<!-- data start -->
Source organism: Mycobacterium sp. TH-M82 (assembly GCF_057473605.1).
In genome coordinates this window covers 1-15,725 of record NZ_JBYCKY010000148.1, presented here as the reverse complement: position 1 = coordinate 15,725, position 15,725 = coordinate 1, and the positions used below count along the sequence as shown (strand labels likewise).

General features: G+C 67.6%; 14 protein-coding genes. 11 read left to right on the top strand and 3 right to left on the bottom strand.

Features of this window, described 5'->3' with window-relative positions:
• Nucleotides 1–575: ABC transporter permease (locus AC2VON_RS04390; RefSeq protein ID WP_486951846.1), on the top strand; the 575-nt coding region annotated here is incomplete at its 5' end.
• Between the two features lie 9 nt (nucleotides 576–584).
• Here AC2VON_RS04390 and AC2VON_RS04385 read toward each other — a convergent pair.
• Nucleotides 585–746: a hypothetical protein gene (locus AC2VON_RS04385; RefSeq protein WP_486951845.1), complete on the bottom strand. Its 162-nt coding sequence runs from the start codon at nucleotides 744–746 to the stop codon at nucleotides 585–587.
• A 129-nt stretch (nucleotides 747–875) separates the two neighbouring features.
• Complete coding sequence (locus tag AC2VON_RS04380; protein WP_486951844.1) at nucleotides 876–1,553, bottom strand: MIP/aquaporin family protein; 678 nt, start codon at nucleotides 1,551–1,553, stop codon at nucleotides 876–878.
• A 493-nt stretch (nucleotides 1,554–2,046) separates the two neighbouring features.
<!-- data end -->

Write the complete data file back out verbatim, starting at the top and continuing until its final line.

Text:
Source organism: Mycobacterium sp. TH-M82 (assembly GCF_057473605.1).
In genome coordinates this window covers 1-15,725 of record NZ_JBYCKY010000148.1, presented here as the reverse complement: position 1 = coordinate 15,725, position 15,725 = coordinate 1, and the positions used below count along the sequence as shown (strand labels likewise).

General features: G+C 67.6%; 14 protein-coding genes. 11 read left to right on the top strand and 3 right to left on the bottom strand.

Features of this window, described 5'->3' with window-relative positions:
• Nucleotides 1–575: ABC transporter permease (locus AC2VON_RS04390; RefSeq protein ID WP_486951846.1), on the top strand; the 575-nt coding region annotated here is incomplete at its 5' end.
• Between the two features lie 9 nt (nucleotides 576–584).
• Here AC2VON_RS04390 and AC2VON_RS04385 read toward each other — a convergent pair.
• Nucleotides 585–746: a hypothetical protein gene (locus AC2VON_RS04385; RefSeq protein WP_486951845.1), complete on the bottom strand. Its 162-nt coding sequence runs from the start codon at nucleotides 744–746 to the stop codon at nucleotides 585–587.
• A 129-nt stretch (nucleotides 747–875) separates the two neighbouring features.
• Complete coding sequence (locus tag AC2VON_RS04380; protein WP_486951844.1) at nucleotides 876–1,553, bottom strand: MIP/aquaporin family protein; 678 nt, start codon at nucleotides 1,551–1,553, stop codon at nucleotides 876–878.
• A 493-nt stretch (nucleotides 1,554–2,046) separates the two neighbouring features.